V. And fifth and finally, we are to live in mutual helpfulness and servitude because of the gospel, and in imitation of Jesus Christ.

It is amazing how often this teaching comes up in Paul…it is not just here in Philippians 2:4.

Think of I Corinthians 10:24. A very different congregation, a much more divided congregation, a much more problematic congregation than the congregation in Philippi, but what does Paul say in I Corinthians 10:24 to the congregation at Corinth?

“Let no one seek his own good, but the good of his neighbor.”

You see, this is not a thought that just popped into Paul's mind while writing from prison to the Philippians. This is something that pervades the whole of his life. He wants Christians to live in mutual helpfulness, and service and servitude, and subjection to and submission to one another. It's always on his mind.

It was on his mind in I Corinthians 10:13, when he was telling you what love is. You remember what he says? “Love…” [among other things] “…is…” [what?] “…it does not seek its own.” In other words, love is not me-first. Love is not me-first, and then I’ll get around to you. Love does not seek its own. Love is always doing what? Looking out for the best interest of the one loved.

Or, there's the passage we've already mentioned, in Ephesians 5:21, where Paul says, ‘Look. Grand rule for the whole of the Christian life: All of you are to live in mutual servitude, each for the other. We’re to be other-centered, or other-focused.’

You know, it's fascinating. This too is the exact opposite of the world. All around us we have self-centered people…people that are focused on themselves. And do you know how they pursue their self-centeredness? They copy everybody else who is pursuing self-centeredness! It's fascinating. They’re self-centered, but they are utter conformists. That's why all non-conformists are alike. Have you ever noticed that? You know, all the people that are going to be…. “I'm going to be totally different from the world”…and they’re like everybody else who's totally different from the world! You know — non-conformists. They all wear the same thing. You can spot them on the street corner. Why? Because in their self-centeredness, they've decided, “Hmm. That group over there, they’re getting what I want. And so I'm going to do …what? I'm going to copy them.” Sociologists call these people “other-directed people.”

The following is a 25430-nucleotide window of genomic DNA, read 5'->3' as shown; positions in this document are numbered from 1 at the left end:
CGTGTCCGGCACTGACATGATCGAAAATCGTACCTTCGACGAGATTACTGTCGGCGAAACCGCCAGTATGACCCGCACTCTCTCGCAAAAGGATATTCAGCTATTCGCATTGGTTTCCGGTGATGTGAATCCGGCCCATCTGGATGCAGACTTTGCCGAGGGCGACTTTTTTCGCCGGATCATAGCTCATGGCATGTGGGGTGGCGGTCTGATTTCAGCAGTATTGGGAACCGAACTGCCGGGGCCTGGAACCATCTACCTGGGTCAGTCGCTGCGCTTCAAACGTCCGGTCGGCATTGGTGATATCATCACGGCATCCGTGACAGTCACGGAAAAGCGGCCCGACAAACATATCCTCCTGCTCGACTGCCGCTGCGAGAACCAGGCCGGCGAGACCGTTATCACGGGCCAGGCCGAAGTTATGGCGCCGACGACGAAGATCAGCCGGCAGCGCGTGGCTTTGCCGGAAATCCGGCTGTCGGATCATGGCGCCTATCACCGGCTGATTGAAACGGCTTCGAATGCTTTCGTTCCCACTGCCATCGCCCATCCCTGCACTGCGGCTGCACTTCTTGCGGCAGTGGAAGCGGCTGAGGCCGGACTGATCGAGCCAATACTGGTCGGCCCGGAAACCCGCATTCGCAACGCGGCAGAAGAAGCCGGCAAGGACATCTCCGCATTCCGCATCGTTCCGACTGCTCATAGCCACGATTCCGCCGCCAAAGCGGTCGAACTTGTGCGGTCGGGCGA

It's ironic, isn't it? They’re self-centered, but they end up having their life run by somebody else, because they think that that somebody else has what they want, and so they copy what that somebody else has, and so they end up being ruled by another person. It's not freedom. It's bondage. They think that they’re non-conformists, but they’re conformed to every goofy fad that comes along every six months.

The Apostle Paul is saying don't be other-directed; be other-focused. Be Christ-directed, but be other-focused. The world's not zeroed in on you. You’re to live looking outwardly, trying to serve others, focused on their needs, caring for them, especially in the family and in the congregation of faith. (And certainly to our neighbors and to all men as well, but fundamentally in those inner circles we're to be living in an outwardly focused way.) But you’re not to be directed by others. You’re directed by Christ. You’re His servant.

And you know what that does? It sets you free. You don't have to follow every goofy fad that comes along every six months. And so it is a service, it's a permanent service, that sets you free. And the Apostle Paul says that's what the gospel does.

It's interesting. In that other passage where Paul is talking about this, he talks about our serving one another in the fear of Christ, out of awe and reverence for Jesus Christ. Paul is saying that we're to live in this mutual helpfulness and servitude because of the gospel and in imitating Christ. And that is what Philippians 2:5-11 is about. It's about us having the same mind, the same outlook, the same orientation that Jesus had. And that's what we're going to study next, God willing.

Let's pray.

Our heavenly Father, these words are very, very easy to say, but they’re very, very hard to do. They’re hard to do because we're selfish. They’re hard to do, Lord, because we hurt one another. They’re hard to do because we're not humble. But, O Lord, we do want You to take our lives and consecrate them to yourself. So do that. And If You do it, we’ll know what You did it, because only You could do it. We can't. And we’ll give you the praise and the glory for it. In Jesus' name. Amen.

[Congregational Hymn: Take My Life, and Let It Be]

The grace of our Lord Jesus Christ be with your spirits. Amen.